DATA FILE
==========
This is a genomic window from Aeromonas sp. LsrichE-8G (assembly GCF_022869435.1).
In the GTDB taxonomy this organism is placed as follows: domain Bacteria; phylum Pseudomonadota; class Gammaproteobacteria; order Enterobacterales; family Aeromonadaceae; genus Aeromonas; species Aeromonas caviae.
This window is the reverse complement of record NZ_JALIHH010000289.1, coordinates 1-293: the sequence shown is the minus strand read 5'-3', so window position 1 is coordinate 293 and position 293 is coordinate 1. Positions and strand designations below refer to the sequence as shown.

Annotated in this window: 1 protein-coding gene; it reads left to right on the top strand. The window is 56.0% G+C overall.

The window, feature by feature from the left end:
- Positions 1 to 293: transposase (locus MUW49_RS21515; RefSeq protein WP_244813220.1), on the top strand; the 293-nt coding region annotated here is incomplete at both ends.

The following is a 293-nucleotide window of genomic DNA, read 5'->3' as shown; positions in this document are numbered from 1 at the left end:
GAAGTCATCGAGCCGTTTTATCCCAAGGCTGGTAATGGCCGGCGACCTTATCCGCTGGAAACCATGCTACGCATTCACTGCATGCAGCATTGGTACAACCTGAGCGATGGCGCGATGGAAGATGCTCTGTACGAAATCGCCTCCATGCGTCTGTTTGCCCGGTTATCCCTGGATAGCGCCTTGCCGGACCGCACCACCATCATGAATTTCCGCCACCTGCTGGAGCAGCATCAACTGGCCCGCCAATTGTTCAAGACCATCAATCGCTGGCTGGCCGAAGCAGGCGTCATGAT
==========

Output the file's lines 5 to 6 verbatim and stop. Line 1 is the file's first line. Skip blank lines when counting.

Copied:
The window, feature by feature from the left end:
- Positions 1 to 293: transposase (locus MUW49_RS21515; RefSeq protein WP_244813220.1), on the top strand; the 293-nt coding region annotated here is incomplete at both ends.